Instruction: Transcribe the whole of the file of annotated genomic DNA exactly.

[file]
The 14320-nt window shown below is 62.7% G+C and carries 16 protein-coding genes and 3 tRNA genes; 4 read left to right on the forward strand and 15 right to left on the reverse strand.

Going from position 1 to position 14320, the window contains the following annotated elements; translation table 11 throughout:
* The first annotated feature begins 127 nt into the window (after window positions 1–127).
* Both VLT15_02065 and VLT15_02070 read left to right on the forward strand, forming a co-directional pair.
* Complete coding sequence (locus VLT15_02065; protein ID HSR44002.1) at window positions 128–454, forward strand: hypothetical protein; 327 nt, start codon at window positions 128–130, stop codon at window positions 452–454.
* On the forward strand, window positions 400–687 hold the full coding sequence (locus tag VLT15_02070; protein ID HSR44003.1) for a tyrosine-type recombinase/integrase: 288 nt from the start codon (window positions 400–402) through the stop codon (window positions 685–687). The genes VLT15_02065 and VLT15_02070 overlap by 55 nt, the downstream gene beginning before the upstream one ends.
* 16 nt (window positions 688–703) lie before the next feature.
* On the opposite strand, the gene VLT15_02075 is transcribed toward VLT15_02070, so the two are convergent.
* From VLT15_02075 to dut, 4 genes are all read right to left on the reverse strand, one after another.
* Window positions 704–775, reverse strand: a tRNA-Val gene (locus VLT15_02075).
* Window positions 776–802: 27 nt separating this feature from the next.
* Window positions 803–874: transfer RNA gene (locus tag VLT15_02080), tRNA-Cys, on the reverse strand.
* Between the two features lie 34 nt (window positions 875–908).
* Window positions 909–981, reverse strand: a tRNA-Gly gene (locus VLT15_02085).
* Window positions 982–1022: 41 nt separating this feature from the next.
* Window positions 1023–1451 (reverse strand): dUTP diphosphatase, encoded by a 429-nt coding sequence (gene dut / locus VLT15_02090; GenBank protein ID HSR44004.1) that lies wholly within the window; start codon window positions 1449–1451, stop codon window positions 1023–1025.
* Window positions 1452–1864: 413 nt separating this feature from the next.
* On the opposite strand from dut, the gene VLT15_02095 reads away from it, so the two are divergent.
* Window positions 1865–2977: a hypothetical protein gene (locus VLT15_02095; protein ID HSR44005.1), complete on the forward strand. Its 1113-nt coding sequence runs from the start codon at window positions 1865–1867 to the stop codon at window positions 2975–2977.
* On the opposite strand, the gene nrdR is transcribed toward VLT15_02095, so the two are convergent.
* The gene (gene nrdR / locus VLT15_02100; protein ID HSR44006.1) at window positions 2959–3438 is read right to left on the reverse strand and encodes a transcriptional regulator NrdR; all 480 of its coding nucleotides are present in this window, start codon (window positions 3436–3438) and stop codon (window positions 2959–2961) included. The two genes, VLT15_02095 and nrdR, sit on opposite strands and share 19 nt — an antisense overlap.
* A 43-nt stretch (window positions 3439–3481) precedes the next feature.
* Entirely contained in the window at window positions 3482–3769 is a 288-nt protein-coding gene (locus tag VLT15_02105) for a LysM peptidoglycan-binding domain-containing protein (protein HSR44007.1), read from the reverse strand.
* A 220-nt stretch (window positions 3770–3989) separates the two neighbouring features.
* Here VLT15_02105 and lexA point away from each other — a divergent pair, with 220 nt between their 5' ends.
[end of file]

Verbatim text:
The 14320-nt window shown below is 62.7% G+C and carries 16 protein-coding genes and 3 tRNA genes; 4 read left to right on the forward strand and 15 right to left on the reverse strand.

Going from position 1 to position 14320, the window contains the following annotated elements; translation table 11 throughout:
* The first annotated feature begins 127 nt into the window (after window positions 1–127).
* Both VLT15_02065 and VLT15_02070 read left to right on the forward strand, forming a co-directional pair.
* Complete coding sequence (locus VLT15_02065; protein ID HSR44002.1) at window positions 128–454, forward strand: hypothetical protein; 327 nt, start codon at window positions 128–130, stop codon at window positions 452–454.
* On the forward strand, window positions 400–687 hold the full coding sequence (locus tag VLT15_02070; protein ID HSR44003.1) for a tyrosine-type recombinase/integrase: 288 nt from the start codon (window positions 400–402) through the stop codon (window positions 685–687). The genes VLT15_02065 and VLT15_02070 overlap by 55 nt, the downstream gene beginning before the upstream one ends.
* 16 nt (window positions 688–703) lie before the next feature.
* On the opposite strand, the gene VLT15_02075 is transcribed toward VLT15_02070, so the two are convergent.
* From VLT15_02075 to dut, 4 genes are all read right to left on the reverse strand, one after another.
* Window positions 704–775, reverse strand: a tRNA-Val gene (locus VLT15_02075).
* Window positions 776–802: 27 nt separating this feature from the next.
* Window positions 803–874: transfer RNA gene (locus tag VLT15_02080), tRNA-Cys, on the reverse strand.
* Between the two features lie 34 nt (window positions 875–908).
* Window positions 909–981, reverse strand: a tRNA-Gly gene (locus VLT15_02085).
* Window positions 982–1022: 41 nt separating this feature from the next.
* Window positions 1023–1451 (reverse strand): dUTP diphosphatase, encoded by a 429-nt coding sequence (gene dut / locus VLT15_02090; GenBank protein ID HSR44004.1) that lies wholly within the window; start codon window positions 1449–1451, stop codon window positions 1023–1025.
* Window positions 1452–1864: 413 nt separating this feature from the next.
* On the opposite strand from dut, the gene VLT15_02095 reads away from it, so the two are divergent.
* Window positions 1865–2977: a hypothetical protein gene (locus VLT15_02095; protein ID HSR44005.1), complete on the forward strand. Its 1113-nt coding sequence runs from the start codon at window positions 1865–1867 to the stop codon at window positions 2975–2977.
* On the opposite strand, the gene nrdR is transcribed toward VLT15_02095, so the two are convergent.
* The gene (gene nrdR / locus VLT15_02100; protein ID HSR44006.1) at window positions 2959–3438 is read right to left on the reverse strand and encodes a transcriptional regulator NrdR; all 480 of its coding nucleotides are present in this window, start codon (window positions 3436–3438) and stop codon (window positions 2959–2961) included. The two genes, VLT15_02095 and nrdR, sit on opposite strands and share 19 nt — an antisense overlap.
* A 43-nt stretch (window positions 3439–3481) precedes the next feature.
* Entirely contained in the window at window positions 3482–3769 is a 288-nt protein-coding gene (locus tag VLT15_02105) for a LysM peptidoglycan-binding domain-containing protein (protein HSR44007.1), read from the reverse strand.
* A 220-nt stretch (window positions 3770–3989) separates the two neighbouring features.
* Here VLT15_02105 and lexA point away from each other — a divergent pair, with 220 nt between their 5' ends.